You shouldn't try Direct Selling on any kind of Personal Web Site. Personal Web Sites, by definition, are Informational only. While Indirect Selling will work, Direct Selling will not. Personal Web Sites are not set up for Direct Selling.
Ecommerce Web Site Hosting
So, what kind of Web Site is set up for Direct Selling? You guessed it! An Ecommerce Web Site!
An Ecommerce Web Site is really just a paid Personal Web Site with a couple of added features:
• Shopping Cart
• Payment Processing
I'm sure we're all familiar with the concept of a Shopping Cart in our everyday lives, right? Big metal cart with four wheels.
One of the wheels is always either stuck, or square. Some of them come with screaming kids attached, depending on your personal situation. You squeak, thump and scream your way through the aisles of your favorite Supermarket, loading up on milk, hamburger and Cocoa Puffs. Then you stand in line at the Checkout Counter for ten minutes behind the lady who's trying to write a check, but can't find her ID.
Well, the concept is the same on an Ecommerce Site, except for the squeaking, thumping and screaming.
If you've ever bought anything online before, you've seen an online Shopping Cart. It's the part of the Web Site where you:
• Choose the Product you want
• Choose the Quantity you want to buy
• Enter your Name and Address for Shipping
• Enter your Credit Card number, or other form of payment
• Complete the sale
A Personal Web Site is just a collection of Folders and Files on a Web Server that sits in a room at a Hosting Company somewhere.
A Shopping Cart is just another collection of computer files.
In order for the Web Hosting Company to turn a Personal Web Site into an Ecommerce Web Site, most of the time all they have to do is add the Shopping Cart files to it.
From the Hosting Company's point of view, it's pretty much as simple as throwing a switch.
On an Ecommerce Web Site, the Shopping Cart is not just a place to toss your Cookies until you get to the Checkout Stand. The good ones also calculate Sales Tax based on where your customer lives, calculate the Shipping the customer needs to pay (based on their Zip Code), and more.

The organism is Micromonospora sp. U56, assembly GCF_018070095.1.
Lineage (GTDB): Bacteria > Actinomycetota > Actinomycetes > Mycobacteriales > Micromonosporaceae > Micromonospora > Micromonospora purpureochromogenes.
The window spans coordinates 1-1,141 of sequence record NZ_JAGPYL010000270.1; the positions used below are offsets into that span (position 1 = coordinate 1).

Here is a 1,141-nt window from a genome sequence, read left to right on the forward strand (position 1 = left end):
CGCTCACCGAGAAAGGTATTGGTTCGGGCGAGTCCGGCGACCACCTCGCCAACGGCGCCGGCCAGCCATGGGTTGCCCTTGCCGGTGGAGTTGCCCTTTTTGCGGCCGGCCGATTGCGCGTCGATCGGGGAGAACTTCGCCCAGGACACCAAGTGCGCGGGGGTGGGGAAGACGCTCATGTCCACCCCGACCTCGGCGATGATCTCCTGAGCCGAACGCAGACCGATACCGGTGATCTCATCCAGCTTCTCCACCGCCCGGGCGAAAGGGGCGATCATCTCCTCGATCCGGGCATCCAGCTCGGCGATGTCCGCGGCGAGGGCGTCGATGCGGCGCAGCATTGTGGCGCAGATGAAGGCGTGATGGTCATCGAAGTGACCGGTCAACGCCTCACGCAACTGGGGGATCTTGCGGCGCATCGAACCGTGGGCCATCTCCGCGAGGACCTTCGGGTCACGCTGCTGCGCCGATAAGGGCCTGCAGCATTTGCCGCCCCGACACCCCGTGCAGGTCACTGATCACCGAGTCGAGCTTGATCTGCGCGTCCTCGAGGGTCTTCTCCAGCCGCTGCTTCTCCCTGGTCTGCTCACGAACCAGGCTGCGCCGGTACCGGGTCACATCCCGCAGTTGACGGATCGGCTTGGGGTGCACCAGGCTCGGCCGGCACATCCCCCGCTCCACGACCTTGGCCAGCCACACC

Like anything else, there are good Shopping Carts, and bad Shopping Carts. A Shopping Cart, after all, is just another computer program written by some person, somewhere.
It's only as good as the skill and creativity of the person who wrote the computer program.
The good ones are easy to use. The poorly designed ones usually are not. I've had Sites where the Shopping Cart was something I almost never had to think about, and I've had Sites where the Shopping Cart was a constant nightmare that I had to futz around with constantly just to stay in business. You need to make sure you choose your ECommerce Hosting company carefully. Cheaper is not better, in most cases.
Once the Hosting Company activates a Shopping Cart on your paid Web Site, that Web Site now has all the Informational capability of a Personal Site, and the Ecommerce capability to directly sell products.
However, even though you have the Site and the Shopping Cart, you still cannot actually collect money from your Customers until you have a Payment Processing Gateway.
Another, more common name for a Payment Processing Gateway is a Merchant Account.
If you want a better understanding of Payment Processing (Merchant Accounts), there's a whole Chapter on them in my FREE EBook, which you can download from our site at www.worldwidebrands.com.
Here's how Payment Processing fits in to your Site:
1. Your customer looks at the Informational Pages of your Web Site, and finds a product they like. The customer places the product in your Site's Shopping Cart, by
selecting it for purchase.
3. Your Site's Shopping Cart tells your customer to enter all the personal and credit card information that the Shopping Cart needs to complete the sale.
4. Your Shopping Cart talks to your Payment Processing (Merchant Account) Gateway, and transfers money from your customer's credit card to your bank account.
Some hosting companies include Payment Processing with their Ecommerce Sites, and some make you go out and get your own. Either way, it's not hard to deal with.
Stocking the Shelves
Now that this Web Site is set up for Ecommerce, it needs products on the shelves.